Taking the 2009 supplemental into account, the General Fund support for UW was $775.6 million in the 2007-2009 biennium. GF support for 2009-11 is scheduled to be $621.1 million, a cut of $154.5 million or 20%. However, as the professor points out, we've got an additional $90 million in tuition plus an additional $25 million in stimulus funds. I don't see the other $43 million he referenced for benefit increases. But those three items total $158 million, actually more than making up for the decrease in general fund dollars.

Now look to the bottom line: total all-sources spending authority for UW is $4,060,644,000 for 2007-09. It is $4,278,377,000 for 2009-11. Yeah, a 5.4% INCREASE in actual dollars spent, in a deflationary environment, to educate fewer students. Count me unconvinced that the UW is in a dire funding emergency. Everyone knows that higher education spending has consistently grown beyond the inflation rate for decades, and this budget just extends the streak. Time for some re-engineering down at Montlake.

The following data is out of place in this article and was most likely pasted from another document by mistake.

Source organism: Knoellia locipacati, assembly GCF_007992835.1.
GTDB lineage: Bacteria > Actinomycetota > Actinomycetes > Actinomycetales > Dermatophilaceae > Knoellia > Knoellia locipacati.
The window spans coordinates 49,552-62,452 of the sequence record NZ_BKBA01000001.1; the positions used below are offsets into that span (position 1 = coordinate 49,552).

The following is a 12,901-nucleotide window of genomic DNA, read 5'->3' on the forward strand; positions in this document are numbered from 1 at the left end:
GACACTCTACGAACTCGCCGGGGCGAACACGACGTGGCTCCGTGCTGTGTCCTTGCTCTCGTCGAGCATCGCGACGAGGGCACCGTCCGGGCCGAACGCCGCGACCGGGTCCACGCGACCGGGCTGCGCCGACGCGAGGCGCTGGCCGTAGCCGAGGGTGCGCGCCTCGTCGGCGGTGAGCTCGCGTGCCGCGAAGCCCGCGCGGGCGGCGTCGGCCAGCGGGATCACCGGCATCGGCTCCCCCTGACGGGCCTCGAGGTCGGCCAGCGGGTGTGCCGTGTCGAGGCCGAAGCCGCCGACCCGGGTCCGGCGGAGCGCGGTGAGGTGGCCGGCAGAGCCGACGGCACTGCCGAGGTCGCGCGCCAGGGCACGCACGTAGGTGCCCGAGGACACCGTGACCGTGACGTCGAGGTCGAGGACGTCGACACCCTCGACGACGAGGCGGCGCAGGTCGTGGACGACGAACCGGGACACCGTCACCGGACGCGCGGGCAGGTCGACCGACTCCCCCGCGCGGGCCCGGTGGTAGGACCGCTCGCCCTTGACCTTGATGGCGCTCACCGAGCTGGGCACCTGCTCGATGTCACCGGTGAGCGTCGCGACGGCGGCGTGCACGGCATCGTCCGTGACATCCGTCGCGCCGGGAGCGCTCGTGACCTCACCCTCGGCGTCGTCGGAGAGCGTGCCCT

Posted Thu, Dec 31, 1:33 p.m. Inappropriate

Malamute is right -- UW football does indeed underwrite other parts of the school's sports programs, but the proposed stadium rennovations do not fall under this category.

sandik